The tenant took farm premises subject to a lease allowing its use for farming purposes only. It prevented its use as a market garden, which would have allowed compensation to be claimed on its termination. He had come to operate several activities from the farm. The landlords claimed that the new activities were in breach of the tenancy agreement.
Held: The tenancy, not the 1948 Act, defined the uses permitted by the lease. The proposed activities of a farm shop and educational visits were not agricultural purposes within the meaning of the tenancy agreement.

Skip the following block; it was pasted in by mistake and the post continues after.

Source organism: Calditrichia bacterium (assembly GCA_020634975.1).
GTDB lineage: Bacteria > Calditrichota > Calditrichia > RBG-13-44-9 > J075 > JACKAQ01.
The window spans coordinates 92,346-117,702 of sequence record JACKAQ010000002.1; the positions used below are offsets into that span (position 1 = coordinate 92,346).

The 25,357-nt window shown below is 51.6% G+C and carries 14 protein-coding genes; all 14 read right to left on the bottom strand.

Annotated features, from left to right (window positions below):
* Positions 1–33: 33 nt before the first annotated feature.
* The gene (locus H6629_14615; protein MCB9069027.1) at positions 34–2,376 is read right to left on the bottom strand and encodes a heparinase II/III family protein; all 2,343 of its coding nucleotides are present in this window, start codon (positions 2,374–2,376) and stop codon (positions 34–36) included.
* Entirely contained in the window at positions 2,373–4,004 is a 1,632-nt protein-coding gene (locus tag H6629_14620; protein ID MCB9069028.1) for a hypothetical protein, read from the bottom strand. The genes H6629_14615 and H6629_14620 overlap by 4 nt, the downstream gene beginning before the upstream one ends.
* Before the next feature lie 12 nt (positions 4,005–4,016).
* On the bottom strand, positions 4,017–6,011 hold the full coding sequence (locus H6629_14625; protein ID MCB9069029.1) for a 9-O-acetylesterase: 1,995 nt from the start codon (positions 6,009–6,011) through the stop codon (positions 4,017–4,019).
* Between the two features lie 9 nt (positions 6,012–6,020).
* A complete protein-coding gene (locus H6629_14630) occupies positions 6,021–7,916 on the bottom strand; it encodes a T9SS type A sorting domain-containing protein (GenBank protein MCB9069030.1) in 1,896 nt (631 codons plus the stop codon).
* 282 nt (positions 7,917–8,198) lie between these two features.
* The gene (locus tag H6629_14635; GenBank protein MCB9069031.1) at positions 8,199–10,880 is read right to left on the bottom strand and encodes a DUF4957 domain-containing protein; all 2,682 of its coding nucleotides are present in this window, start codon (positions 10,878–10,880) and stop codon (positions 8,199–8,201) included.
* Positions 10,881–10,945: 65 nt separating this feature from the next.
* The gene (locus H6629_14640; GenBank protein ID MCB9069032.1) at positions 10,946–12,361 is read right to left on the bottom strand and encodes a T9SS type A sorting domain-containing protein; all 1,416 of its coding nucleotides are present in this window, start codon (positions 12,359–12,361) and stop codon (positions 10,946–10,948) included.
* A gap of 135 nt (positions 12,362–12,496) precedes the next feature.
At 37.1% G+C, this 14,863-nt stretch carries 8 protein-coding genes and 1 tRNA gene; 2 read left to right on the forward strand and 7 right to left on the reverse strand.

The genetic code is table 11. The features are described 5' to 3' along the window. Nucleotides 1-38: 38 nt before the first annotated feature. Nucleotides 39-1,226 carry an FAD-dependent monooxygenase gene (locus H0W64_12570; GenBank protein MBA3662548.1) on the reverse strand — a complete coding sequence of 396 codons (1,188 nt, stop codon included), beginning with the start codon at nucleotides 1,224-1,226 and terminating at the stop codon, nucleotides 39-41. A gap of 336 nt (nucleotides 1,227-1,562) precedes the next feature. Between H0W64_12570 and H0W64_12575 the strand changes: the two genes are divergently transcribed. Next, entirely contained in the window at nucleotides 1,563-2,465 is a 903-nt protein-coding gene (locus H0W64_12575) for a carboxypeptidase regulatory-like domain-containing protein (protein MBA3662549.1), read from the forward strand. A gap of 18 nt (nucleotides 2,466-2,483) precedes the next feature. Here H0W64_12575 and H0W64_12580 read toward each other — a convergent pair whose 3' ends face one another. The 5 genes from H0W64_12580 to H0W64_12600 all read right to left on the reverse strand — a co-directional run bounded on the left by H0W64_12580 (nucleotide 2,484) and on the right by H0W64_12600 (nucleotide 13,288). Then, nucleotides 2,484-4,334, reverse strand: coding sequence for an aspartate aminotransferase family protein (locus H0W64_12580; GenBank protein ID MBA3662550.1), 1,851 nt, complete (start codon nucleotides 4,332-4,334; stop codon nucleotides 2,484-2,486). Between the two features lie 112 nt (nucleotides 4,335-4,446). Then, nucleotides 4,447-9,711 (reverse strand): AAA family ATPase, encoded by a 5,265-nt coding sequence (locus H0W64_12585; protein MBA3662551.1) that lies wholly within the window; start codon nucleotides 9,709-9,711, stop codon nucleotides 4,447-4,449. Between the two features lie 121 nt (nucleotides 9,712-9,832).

Lord Justice Mance, And, Mr. Justice Park
Gazette 14-Mar-2002,  EWCA Civ 145
England and Wales
Cited – Howkins v Jardine CA 1951
There was a tenancy from year to year of 7 acres which had on them three cottages, which the tenant in fact sub-let to persons not engaged in agriculture. The tenancy itself contained provisions usual in agricultural tenancies, and the tenant used . .
Lists of cited by and citing cases may be incomplete.
Agriculture, Landlord and Tenant
Updated: 05 June 2022; Ref: scu.167734